• Remain calm and do not panic
  • Turn off oxygen
  • Close doors and windows to contain and slow spread
  • Use fire fighting equipment

Revised: August 2007

fire safety2
Fire Safety

Extinguishers look at label and make sure the extinguisher classification is appropriate for the fire

Revised: August 2007

fire safety3
Fire Safety

PASS

  • Pull pin
  • Aim handle
  • Squeeze handle
  • Sweep back and forth at the base of the fire

Revised: August 2007

beds and gurneys
Beds and Gurneys
  • Gurney is a stretcher which is used for transporting patients
  • Beds:
    • Stryker frame or circular double frame bed – rotating along patient axis allowing you to turn the patient over without his/her assistance.
    • Roto-Rest bed – mattress alternated pressure to prevent skin breakdown

Revised: August 2007

ambulation equipment
Ambulation Equipment
  • Wheelchair – wheel for transporting patients
  • Crutches – for orthopedic injuries that all the patient independent movement
  • Canes – assist patient with balance and reduce falling
  • Walkers – allow patient to move with more support than a cane

Revised: August 2007

respiratory devices
Respiratory Devices

Oxygen deliver devices

  • Nasal cannula – delivers low percentage of oxygen
  • Oxygen mask – delivers higher percentage of oxygen
  • Nebulizer – delivers fine mist of medication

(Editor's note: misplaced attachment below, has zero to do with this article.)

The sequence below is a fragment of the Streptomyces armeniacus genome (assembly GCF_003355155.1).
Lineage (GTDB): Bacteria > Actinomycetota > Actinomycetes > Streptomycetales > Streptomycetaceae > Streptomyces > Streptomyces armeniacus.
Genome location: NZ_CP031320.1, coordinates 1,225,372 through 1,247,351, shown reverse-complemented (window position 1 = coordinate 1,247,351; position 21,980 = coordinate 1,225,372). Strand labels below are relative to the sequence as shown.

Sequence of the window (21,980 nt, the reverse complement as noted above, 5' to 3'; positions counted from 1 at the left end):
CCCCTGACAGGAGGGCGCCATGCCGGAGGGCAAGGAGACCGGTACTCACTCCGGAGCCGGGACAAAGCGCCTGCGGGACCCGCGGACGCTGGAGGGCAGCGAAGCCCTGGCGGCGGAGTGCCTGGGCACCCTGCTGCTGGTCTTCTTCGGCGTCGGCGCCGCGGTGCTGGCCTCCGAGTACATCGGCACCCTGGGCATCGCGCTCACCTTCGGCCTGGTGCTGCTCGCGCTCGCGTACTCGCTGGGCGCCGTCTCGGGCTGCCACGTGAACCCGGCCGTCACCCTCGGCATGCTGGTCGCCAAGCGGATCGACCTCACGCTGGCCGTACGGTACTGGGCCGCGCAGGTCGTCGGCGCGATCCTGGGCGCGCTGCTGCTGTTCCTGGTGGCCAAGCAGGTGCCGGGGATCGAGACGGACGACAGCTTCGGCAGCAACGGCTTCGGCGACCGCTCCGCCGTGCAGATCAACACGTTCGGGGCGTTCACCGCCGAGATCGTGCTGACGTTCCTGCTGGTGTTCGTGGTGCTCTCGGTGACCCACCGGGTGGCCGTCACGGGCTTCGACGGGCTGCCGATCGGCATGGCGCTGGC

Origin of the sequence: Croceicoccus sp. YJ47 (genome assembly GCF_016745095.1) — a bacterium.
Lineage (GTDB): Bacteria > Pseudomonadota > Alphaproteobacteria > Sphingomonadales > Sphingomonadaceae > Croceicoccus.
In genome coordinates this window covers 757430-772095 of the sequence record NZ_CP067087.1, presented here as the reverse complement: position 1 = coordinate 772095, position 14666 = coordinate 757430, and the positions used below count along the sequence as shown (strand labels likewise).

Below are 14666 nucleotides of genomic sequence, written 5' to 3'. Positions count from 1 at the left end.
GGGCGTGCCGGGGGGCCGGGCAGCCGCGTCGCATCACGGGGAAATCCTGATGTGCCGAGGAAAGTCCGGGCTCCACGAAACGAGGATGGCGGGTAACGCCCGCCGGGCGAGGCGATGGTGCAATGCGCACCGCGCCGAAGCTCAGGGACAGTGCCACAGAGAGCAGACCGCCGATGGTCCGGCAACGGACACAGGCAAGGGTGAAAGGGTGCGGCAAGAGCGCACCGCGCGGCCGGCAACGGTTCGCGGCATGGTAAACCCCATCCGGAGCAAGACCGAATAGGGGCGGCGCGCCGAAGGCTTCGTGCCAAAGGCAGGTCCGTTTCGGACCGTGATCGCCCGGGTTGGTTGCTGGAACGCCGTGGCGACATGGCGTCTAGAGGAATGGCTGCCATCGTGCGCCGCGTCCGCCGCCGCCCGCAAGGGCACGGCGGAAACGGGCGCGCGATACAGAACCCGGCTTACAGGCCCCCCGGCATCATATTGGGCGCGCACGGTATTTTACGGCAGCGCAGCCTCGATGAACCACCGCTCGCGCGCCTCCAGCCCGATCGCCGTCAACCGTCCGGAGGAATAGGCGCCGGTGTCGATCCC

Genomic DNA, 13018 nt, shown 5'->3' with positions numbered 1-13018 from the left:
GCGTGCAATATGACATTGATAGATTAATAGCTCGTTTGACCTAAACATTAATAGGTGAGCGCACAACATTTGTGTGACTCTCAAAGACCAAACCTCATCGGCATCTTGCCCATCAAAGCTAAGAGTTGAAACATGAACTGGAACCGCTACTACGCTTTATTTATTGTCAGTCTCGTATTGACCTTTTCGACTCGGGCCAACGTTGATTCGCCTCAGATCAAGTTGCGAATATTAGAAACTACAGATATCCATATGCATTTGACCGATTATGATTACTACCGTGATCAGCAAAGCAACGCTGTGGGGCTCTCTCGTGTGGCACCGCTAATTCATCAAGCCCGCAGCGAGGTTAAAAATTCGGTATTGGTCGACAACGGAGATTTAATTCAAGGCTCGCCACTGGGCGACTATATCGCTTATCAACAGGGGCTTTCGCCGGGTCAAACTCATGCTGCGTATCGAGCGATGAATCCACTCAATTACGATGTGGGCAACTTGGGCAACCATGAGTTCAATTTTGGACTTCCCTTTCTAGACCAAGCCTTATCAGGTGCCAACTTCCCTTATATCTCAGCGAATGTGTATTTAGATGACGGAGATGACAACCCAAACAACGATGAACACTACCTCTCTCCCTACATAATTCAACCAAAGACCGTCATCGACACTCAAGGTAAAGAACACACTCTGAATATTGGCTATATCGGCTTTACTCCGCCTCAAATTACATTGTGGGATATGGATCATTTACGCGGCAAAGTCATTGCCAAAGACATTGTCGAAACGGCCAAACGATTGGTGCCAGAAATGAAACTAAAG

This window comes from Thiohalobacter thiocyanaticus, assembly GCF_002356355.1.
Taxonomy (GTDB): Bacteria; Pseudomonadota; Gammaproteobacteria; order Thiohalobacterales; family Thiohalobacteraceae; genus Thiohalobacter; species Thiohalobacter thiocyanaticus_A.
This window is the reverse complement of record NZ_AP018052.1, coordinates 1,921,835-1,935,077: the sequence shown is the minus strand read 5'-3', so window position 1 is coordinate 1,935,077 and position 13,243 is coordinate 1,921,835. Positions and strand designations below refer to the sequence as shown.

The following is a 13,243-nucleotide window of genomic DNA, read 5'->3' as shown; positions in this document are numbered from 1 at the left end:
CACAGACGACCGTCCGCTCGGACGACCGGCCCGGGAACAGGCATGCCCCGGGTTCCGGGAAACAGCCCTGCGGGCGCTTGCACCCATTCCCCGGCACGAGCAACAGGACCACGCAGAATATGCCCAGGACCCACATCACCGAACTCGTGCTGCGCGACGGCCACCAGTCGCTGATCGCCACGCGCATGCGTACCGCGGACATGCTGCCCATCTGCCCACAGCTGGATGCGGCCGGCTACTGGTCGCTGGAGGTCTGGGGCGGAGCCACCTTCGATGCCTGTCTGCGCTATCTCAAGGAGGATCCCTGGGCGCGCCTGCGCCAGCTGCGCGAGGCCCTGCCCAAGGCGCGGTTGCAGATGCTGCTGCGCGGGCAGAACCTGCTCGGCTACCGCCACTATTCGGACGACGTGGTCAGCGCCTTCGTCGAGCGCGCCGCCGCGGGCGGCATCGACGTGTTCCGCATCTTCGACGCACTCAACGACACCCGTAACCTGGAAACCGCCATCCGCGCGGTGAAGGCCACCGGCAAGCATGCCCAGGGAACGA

• Respirator or ventilator – machine that mechanically breathes for the patient

Revised: August 2007

intravenous therapy
Intravenous Therapy
  • Fluids of sterile water mixed with dextrose or electrolytes
  • Hospitals use infusion pumps to deliver intravenous fluids at accurate amounts
  • Do not adjust settings or turn off the pump

Revised: August 2007

excretory equipment
Excretory Equipment
  • Bedside commode – portable toilet usually kept by the patient’s bedside
  • Indwelling catheter or folley catheter – catheter inserted into the urinary bladder
  • Suctioning device – used to prevent inhaling solids or liquids or keeping them from choking on secretions

Revised: August 2007

crash cart
Crash Cart

Contain defibrillator, oxygen tank, suction machine, medications, intravenous solutions, advance airway equipment, and other equipment for cardiopulmonary arrest

Revised: August 2007

patient care unit
Patient Care Unit
  • Bed
  • Over-bed light
  • Table
  • Personal storage
  • Call light and intercom system that allows the patient to contact for assistance
  • Television

Revised: August 2007

rescue apparatus
Rescue Apparatus
  • Method to transport patient to the hospital and carry necessary equipment
  • Configurations are personal preference. Each agency designs the vehicle based on needs. Some carry a lot of equipment and therefore need a bigger vehicle

Revised: August 2007

other transporting vehicles
Other Transporting Vehicles
  • Helicopters – used for long transports or transports that would be delayed by traffic
  • Pumpers – designed to fit a stretcher and carry full ambulance equipment
  • Fix wing aircraft – used for long distance transportation

Revised: August 2007

stretcher
Stretcher

Revised: August 2007

references
References
  • Pollak, Andrew N. Emergency Care and Transportation of the Sick and Injured. 9th ed. Sudbury, Massachusetts: Jones and Bartlett, 2005.
  • Stevens, Kay, and Garber, Debra. Introduction to Clinical Allied Healthcare. 2nd ed. Clifton Park, New York: Thomson Delmar Learning, 1996.

Revised: August 2007